What supports strong family relationships
Two main dimensions of the parenting role have been found to have important effects on family relationships and on children’s development, no matter what kind of family children are raised in. These are:
- communicating with warmth and care
- establishing clear and appropriate limits for children’s behaviourPositive styles of communication are a common element that supports both of these dimensions. All families experience ups and downs as they strive to do their best for children and deal with challenges that come along.
A recent study* asked Australian families of different kinds to nominate what they considered to be the characteristics that made their families strong in spite of any difﬁculties they might face. This table shows the eight characteristics that were identiﬁed. They form the building blocks of healthy family relationships.
Family strengths as identiﬁed by Australian families
Communication – listening to each other and communicating with openness and honesty.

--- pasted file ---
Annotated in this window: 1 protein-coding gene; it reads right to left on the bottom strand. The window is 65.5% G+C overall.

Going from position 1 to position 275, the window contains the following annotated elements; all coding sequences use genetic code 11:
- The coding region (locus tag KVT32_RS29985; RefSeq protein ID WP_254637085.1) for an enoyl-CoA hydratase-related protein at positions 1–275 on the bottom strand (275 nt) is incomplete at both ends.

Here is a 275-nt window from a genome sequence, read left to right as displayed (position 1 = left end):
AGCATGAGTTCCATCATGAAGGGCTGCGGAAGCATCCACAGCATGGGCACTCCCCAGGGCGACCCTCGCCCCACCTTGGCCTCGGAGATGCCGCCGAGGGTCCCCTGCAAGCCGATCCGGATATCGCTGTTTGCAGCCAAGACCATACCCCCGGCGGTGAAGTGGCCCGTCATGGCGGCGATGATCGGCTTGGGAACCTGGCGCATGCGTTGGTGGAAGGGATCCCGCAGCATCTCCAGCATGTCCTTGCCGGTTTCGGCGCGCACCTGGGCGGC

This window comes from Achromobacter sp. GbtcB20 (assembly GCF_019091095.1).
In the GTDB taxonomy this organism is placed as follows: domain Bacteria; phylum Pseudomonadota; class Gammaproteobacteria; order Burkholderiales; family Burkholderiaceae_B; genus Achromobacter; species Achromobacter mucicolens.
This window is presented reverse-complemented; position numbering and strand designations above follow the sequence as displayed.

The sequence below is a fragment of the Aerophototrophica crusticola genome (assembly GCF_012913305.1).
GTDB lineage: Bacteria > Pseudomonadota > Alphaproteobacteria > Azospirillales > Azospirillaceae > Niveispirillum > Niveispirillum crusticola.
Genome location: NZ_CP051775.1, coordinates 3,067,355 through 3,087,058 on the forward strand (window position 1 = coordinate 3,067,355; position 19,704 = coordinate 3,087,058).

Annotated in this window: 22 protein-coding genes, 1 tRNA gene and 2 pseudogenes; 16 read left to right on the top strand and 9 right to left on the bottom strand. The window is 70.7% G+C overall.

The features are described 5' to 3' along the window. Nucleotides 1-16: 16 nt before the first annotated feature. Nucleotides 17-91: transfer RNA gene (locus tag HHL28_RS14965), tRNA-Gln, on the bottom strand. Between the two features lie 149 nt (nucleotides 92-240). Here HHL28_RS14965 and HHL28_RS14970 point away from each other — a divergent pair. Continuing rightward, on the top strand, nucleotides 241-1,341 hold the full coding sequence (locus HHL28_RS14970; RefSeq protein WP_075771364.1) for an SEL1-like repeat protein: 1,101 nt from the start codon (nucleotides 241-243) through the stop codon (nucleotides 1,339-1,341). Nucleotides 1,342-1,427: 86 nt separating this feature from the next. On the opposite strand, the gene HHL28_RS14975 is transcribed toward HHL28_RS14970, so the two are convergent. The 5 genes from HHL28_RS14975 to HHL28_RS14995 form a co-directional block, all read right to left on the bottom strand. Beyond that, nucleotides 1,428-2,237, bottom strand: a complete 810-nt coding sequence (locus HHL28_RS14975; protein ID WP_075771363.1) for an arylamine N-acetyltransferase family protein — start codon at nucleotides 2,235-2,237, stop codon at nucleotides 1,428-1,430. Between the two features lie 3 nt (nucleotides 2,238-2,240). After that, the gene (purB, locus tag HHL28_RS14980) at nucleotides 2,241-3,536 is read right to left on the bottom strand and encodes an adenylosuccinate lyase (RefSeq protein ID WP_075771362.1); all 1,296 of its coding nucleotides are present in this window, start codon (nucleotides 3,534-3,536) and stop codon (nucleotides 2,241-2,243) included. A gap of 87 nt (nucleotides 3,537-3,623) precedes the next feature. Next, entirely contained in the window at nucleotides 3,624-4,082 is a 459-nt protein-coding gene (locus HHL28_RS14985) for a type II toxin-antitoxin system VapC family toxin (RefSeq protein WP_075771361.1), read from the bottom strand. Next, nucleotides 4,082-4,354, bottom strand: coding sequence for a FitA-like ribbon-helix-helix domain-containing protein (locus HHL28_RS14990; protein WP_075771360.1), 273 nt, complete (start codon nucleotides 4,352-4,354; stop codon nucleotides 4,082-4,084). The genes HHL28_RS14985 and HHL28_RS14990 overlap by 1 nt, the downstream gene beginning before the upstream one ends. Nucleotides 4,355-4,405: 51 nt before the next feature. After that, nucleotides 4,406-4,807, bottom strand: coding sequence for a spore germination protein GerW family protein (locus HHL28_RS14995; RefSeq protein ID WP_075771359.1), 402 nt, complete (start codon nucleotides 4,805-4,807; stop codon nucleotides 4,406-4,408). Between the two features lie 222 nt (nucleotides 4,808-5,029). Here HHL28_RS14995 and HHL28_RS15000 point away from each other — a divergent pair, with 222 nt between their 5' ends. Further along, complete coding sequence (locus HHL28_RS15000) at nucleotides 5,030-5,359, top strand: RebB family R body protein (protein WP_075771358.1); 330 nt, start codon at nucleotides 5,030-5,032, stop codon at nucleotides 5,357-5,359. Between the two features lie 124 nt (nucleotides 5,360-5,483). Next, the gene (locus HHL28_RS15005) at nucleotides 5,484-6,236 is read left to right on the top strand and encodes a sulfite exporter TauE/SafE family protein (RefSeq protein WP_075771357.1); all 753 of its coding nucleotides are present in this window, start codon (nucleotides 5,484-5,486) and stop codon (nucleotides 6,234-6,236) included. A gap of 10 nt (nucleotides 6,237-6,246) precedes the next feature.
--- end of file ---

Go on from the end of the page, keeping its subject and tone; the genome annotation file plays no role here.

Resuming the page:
Togetherness – sharing similar values and beliefs that create a sense of belonging and bonding.
Sharing activities – spending time together doing things they enjoy, for example, sports, reading, camping, playing games.
Affection – showing affection and care on a regular basis through words, hugs, kisses and thoughtfulness.
Support – offering and being able to ask for support, with family members knowing they will receive assistance, encouragement and reassurance from one another.
Acceptance – understanding, respecting and appreciating each family member’s unique personal qualities.
Commitment – seeing family wellbeing as a ﬁrst priority and acting accordingly with dedication and loyalty.
Resilience – being able to withstand difﬁculties and adapt to changing circumstances in positive ways.
Families in this research also identiﬁed that the biggest challenges in family relationships were communication breakdown, parenting issues and difﬁcult relationship dynamics. Acknowledging existing family strengths is a good starting point for addressing challenges and building stronger family relationships.
* 1 Geggie, J., DeFrain, J., Hitchcock, S. & Silberberg, S. (2000). Family Strengths Research Project. Newcastle NSW: Family Action Centre, University of Newcastle.